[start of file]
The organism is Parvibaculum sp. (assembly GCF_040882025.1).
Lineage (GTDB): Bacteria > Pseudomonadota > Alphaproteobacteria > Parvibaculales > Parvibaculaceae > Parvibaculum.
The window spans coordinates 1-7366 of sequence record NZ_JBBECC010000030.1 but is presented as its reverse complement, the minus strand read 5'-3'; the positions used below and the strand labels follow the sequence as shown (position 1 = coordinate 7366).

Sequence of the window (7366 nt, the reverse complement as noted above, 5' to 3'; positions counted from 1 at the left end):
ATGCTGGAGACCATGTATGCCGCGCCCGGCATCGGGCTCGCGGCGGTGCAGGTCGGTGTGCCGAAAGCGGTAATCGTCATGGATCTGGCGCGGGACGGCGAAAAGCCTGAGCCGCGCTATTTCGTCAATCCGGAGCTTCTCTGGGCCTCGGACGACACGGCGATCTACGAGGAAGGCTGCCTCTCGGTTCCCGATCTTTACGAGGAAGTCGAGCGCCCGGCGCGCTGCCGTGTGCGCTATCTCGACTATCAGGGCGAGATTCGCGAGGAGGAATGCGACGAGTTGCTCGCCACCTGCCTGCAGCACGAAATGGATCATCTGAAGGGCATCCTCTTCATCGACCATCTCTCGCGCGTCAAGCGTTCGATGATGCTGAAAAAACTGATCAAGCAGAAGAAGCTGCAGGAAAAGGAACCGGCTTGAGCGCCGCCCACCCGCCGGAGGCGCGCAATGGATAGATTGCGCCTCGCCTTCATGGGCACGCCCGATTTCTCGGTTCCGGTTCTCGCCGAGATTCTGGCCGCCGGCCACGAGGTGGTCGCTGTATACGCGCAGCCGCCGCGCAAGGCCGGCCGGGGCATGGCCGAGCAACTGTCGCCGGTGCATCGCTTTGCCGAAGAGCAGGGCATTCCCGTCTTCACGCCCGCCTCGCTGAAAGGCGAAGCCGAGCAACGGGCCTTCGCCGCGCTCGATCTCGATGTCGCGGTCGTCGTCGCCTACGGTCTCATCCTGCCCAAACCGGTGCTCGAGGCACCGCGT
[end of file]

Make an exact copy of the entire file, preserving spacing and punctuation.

The organism is Parvibaculum sp. (assembly GCF_040882025.1).
Lineage (GTDB): Bacteria > Pseudomonadota > Alphaproteobacteria > Parvibaculales > Parvibaculaceae > Parvibaculum.
The window spans coordinates 1-7366 of sequence record NZ_JBBECC010000030.1 but is presented as its reverse complement, the minus strand read 5'-3'; the positions used below and the strand labels follow the sequence as shown (position 1 = coordinate 7366).

Sequence of the window (7366 nt, the reverse complement as noted above, 5' to 3'; positions counted from 1 at the left end):
ATGCTGGAGACCATGTATGCCGCGCCCGGCATCGGGCTCGCGGCGGTGCAGGTCGGTGTGCCGAAAGCGGTAATCGTCATGGATCTGGCGCGGGACGGCGAAAAGCCTGAGCCGCGCTATTTCGTCAATCCGGAGCTTCTCTGGGCCTCGGACGACACGGCGATCTACGAGGAAGGCTGCCTCTCGGTTCCCGATCTTTACGAGGAAGTCGAGCGCCCGGCGCGCTGCCGTGTGCGCTATCTCGACTATCAGGGCGAGATTCGCGAGGAGGAATGCGACGAGTTGCTCGCCACCTGCCTGCAGCACGAAATGGATCATCTGAAGGGCATCCTCTTCATCGACCATCTCTCGCGCGTCAAGCGTTCGATGATGCTGAAAAAACTGATCAAGCAGAAGAAGCTGCAGGAAAAGGAACCGGCTTGAGCGCCGCCCACCCGCCGGAGGCGCGCAATGGATAGATTGCGCCTCGCCTTCATGGGCACGCCCGATTTCTCGGTTCCGGTTCTCGCCGAGATTCTGGCCGCCGGCCACGAGGTGGTCGCTGTATACGCGCAGCCGCCGCGCAAGGCCGGCCGGGGCATGGCCGAGCAACTGTCGCCGGTGCATCGCTTTGCCGAAGAGCAGGGCATTCCCGTCTTCACGCCCGCCTCGCTGAAAGGCGAAGCCGAGCAACGGGCCTTCGCCGCGCTCGATCTCGATGTCGCGGTCGTCGTCGCCTACGGTCTCATCCTGCCCAAACCGGTGCTCGAGGCACCGCGT